Banks face an extra challenge to develop the ‘Goldilocks’ of an annual board report for Consumer Duty

Banks are currently juggling key priorities to make sure they can fully align with the FCA regulatory expectations on consumer duty.

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Firstly, moving to full compliance with the duty for open products. Secondly, they’re implementing the changes in time for the July deadline for closed products. 

However, a key challenge that should not be underestimated or delayed is looking at designing developing and populating the annual board report to provide reassurance that the banks is fundamentally delivering good customer outcomes.

One key component of those considerations (arguably heightened for banks) is achieving the right balance in terms of the depth of information presented in the board report. Given the size and complexity of most banks, this balance will be critical. Too little information will create challenges in giving boards the required level of reassurance about the good outcomes that the bank is delivering.  

Conversely, however, too much information will risk the board being unable to really draw out where the key areas of reassurance and - by the same token, areas of further development and enhancement that exist within the bank’s approach to embedding consumer duty. Consequently, banks are understandably wrestling with how to get this balance ‘just right’.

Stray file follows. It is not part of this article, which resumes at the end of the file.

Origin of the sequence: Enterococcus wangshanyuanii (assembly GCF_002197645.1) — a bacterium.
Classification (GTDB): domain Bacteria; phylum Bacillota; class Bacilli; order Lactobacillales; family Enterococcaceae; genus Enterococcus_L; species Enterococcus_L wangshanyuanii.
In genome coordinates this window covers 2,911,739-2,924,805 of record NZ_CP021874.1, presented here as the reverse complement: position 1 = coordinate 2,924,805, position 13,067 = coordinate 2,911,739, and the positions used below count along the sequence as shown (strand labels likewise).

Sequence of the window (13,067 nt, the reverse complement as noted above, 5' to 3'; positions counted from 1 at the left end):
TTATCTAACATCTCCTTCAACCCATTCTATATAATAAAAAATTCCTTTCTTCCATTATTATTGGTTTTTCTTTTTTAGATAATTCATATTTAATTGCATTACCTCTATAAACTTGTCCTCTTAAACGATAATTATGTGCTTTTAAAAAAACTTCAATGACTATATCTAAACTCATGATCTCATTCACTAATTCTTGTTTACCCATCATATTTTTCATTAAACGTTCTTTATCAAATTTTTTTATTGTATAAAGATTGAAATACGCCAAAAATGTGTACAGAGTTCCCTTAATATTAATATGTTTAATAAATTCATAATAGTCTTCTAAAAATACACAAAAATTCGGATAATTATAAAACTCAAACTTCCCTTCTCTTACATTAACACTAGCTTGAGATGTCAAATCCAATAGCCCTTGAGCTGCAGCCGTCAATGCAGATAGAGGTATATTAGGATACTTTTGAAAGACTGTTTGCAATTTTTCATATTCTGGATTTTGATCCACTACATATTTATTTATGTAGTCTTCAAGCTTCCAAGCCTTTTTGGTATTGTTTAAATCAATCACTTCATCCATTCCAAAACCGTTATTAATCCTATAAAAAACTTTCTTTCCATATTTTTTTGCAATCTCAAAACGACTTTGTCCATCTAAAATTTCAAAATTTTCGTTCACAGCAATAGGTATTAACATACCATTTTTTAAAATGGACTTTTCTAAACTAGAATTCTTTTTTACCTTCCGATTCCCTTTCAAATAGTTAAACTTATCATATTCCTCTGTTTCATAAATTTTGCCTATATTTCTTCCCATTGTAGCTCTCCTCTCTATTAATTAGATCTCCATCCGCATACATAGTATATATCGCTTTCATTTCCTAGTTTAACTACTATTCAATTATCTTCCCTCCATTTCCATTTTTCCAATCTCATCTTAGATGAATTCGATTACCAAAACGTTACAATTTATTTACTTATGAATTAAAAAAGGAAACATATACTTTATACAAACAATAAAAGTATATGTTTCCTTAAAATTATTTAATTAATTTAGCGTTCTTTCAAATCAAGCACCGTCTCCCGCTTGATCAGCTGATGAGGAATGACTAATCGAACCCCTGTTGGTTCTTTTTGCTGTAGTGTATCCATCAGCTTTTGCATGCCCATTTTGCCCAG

As such, we are seeing a number of banks start to test and dry run their report to gauge, at an early, stage, the Board’s appetite for depth of the reporting – or, as minimum, the optimal approach to layering the information. The ultimate aim is to make the report as accessible, engaging and holistic but fulsome where required – and therefore as effective and impactful as possible.

We explore this balance as well as the how best to approach the report, critical design principles, key content for the report and the overarching governance and oversight the report needs, in our article here.

However, do not hesitate to get in touch if you’d like to discuss directly. This topic is taking up an increasing prominence with boards (and specifically board champions) and this will only grow as the July deadline looms large in 2024.

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